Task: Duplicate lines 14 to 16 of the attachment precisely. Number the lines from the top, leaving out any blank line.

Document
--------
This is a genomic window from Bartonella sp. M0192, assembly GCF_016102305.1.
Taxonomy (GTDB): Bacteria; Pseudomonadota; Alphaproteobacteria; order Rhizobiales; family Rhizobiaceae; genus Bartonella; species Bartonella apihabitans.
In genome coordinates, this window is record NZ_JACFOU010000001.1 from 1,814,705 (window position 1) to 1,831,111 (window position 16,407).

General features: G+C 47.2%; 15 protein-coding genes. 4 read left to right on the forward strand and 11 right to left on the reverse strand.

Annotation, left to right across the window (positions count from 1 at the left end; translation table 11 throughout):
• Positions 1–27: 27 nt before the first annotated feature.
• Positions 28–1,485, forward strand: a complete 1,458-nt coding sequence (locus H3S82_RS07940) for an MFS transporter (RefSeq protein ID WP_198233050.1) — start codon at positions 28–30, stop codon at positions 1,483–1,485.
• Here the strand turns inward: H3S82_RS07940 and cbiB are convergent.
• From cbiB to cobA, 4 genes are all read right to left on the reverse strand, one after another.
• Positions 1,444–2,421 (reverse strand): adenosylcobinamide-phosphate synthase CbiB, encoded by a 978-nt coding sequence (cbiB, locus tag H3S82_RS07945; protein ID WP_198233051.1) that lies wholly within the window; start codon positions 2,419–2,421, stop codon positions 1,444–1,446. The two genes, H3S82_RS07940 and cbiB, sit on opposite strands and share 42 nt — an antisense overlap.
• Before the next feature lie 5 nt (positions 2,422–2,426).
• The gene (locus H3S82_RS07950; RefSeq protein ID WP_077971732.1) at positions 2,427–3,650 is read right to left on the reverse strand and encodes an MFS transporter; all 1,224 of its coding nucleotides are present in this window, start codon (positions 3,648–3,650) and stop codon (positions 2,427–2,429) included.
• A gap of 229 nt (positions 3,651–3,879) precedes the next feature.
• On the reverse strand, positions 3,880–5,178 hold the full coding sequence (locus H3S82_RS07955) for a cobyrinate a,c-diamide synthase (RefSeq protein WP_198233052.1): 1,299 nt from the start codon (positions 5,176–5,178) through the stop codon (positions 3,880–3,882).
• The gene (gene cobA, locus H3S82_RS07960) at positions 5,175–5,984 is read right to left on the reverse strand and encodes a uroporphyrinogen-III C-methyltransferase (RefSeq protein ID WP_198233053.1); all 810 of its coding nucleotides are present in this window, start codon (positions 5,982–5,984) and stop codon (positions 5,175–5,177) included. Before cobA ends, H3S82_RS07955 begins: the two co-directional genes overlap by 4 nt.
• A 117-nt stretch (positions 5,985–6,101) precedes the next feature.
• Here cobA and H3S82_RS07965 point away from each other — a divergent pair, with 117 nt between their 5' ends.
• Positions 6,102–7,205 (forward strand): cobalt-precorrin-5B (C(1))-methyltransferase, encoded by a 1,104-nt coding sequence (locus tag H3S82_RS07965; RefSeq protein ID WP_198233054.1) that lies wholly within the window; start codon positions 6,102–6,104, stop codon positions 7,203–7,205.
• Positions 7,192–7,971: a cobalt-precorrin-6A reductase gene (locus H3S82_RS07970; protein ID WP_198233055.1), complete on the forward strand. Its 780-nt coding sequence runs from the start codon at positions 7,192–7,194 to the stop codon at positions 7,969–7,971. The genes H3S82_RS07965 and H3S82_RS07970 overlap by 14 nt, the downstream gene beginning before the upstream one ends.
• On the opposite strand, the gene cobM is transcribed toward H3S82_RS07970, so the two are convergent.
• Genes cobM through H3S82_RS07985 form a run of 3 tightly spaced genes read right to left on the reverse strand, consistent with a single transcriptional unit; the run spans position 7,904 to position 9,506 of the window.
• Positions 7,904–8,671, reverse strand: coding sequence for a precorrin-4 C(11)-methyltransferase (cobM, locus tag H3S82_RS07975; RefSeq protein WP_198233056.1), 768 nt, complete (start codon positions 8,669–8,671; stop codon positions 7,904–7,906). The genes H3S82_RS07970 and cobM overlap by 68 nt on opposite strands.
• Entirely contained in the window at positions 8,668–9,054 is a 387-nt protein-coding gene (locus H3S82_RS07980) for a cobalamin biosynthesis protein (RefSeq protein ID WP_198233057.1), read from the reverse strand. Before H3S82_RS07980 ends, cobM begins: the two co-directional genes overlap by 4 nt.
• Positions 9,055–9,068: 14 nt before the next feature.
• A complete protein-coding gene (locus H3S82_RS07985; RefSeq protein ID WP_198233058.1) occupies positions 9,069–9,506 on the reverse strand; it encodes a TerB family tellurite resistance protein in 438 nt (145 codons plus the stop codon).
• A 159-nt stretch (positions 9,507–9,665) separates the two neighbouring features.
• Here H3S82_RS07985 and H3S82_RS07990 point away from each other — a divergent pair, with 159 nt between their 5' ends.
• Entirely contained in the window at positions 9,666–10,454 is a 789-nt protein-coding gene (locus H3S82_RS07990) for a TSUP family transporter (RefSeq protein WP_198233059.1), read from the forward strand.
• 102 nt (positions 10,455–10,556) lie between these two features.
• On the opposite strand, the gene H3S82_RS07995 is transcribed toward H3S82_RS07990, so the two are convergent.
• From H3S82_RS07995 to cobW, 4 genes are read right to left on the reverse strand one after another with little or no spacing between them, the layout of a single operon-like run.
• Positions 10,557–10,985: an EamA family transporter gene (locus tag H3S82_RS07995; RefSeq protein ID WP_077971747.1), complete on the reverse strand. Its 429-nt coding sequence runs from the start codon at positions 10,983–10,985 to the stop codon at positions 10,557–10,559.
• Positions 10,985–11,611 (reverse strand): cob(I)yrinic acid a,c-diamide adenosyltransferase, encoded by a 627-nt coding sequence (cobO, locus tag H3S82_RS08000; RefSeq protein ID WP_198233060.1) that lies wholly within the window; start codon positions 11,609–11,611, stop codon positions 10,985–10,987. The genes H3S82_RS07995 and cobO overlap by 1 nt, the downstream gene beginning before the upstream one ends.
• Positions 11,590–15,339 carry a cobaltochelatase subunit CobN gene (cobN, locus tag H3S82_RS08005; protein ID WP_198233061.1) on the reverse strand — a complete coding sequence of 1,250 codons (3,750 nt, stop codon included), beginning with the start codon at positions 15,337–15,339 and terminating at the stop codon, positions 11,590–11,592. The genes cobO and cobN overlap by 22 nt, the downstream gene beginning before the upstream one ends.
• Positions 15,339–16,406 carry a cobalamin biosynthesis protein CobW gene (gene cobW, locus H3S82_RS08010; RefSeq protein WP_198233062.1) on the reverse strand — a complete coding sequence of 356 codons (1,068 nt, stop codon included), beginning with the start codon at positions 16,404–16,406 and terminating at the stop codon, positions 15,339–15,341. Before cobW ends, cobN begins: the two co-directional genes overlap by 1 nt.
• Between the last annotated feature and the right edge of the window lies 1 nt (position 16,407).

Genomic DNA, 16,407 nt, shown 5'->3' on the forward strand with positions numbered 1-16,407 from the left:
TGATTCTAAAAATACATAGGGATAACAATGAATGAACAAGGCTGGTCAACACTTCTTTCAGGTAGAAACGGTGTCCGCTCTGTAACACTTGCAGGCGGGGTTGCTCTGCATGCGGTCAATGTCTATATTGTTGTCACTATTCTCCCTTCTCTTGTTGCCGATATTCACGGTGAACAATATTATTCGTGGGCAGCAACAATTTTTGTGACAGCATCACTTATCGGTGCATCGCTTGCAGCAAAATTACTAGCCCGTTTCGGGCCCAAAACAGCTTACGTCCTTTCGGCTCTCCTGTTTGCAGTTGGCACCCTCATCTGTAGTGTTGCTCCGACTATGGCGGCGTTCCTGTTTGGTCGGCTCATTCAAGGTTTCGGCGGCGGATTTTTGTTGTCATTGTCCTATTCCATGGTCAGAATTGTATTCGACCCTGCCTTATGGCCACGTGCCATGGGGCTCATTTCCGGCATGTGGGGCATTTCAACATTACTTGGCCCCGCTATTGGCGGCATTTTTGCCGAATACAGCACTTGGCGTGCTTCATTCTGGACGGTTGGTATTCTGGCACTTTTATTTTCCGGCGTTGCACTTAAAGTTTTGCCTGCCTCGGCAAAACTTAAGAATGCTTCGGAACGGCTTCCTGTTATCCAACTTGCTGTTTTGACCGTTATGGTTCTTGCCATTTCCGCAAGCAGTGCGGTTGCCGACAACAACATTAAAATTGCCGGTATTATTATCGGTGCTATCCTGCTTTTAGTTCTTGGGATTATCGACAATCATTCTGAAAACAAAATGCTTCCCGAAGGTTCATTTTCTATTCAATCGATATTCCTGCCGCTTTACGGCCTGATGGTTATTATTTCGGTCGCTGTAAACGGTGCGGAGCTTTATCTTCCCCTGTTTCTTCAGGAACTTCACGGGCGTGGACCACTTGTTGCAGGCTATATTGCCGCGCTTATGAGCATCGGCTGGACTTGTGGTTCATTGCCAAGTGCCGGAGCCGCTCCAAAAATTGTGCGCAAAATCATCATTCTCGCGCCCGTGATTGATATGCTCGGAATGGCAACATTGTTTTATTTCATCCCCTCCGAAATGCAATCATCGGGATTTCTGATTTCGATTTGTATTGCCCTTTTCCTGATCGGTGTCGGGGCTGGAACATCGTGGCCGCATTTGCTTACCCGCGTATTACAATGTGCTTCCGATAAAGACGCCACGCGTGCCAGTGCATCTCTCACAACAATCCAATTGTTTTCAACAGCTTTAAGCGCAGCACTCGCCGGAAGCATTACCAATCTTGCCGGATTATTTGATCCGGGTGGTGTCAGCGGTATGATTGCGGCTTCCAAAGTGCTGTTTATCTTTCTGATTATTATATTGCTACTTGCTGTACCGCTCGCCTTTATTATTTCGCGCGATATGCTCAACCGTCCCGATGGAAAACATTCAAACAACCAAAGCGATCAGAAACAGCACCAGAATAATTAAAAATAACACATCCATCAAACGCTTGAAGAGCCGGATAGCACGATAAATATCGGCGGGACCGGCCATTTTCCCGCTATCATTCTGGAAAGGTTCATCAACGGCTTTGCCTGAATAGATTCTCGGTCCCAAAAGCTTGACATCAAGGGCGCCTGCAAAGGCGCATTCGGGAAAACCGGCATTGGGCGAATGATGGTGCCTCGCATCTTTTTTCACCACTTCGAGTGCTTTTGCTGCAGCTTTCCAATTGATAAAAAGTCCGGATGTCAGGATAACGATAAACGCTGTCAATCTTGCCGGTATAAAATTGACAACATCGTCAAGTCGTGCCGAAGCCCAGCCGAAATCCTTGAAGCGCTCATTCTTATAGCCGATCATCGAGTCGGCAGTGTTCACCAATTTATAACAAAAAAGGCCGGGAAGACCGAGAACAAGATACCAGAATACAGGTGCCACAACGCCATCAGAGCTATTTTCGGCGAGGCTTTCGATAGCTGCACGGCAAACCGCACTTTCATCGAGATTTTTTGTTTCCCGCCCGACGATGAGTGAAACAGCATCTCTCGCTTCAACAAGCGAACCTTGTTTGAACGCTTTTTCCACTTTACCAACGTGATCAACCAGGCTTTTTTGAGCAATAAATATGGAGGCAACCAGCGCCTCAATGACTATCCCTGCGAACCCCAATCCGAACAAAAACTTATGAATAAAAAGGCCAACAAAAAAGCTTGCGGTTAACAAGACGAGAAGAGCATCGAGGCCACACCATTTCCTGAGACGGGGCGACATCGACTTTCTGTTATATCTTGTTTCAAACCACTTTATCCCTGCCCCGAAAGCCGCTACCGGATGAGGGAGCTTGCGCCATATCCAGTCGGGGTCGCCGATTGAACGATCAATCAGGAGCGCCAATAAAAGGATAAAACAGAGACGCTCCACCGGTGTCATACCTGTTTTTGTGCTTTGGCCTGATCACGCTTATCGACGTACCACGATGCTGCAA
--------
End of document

• On the reverse strand, positions 3,880–5,178 hold the full coding sequence (locus H3S82_RS07955) for a cobyrinate a,c-diamide synthase (RefSeq protein WP_198233052.1): 1,299 nt from the start codon (positions 5,176–5,178) through the stop codon (positions 3,880–3,882).
• The gene (gene cobA, locus H3S82_RS07960) at positions 5,175–5,984 is read right to left on the reverse strand and encodes a uroporphyrinogen-III C-methyltransferase (RefSeq protein ID WP_198233053.1); all 810 of its coding nucleotides are present in this window, start codon (positions 5,982–5,984) and stop codon (positions 5,175–5,177) included. Before cobA ends, H3S82_RS07955 begins: the two co-directional genes overlap by 4 nt.
• A 117-nt stretch (positions 5,985–6,101) precedes the next feature.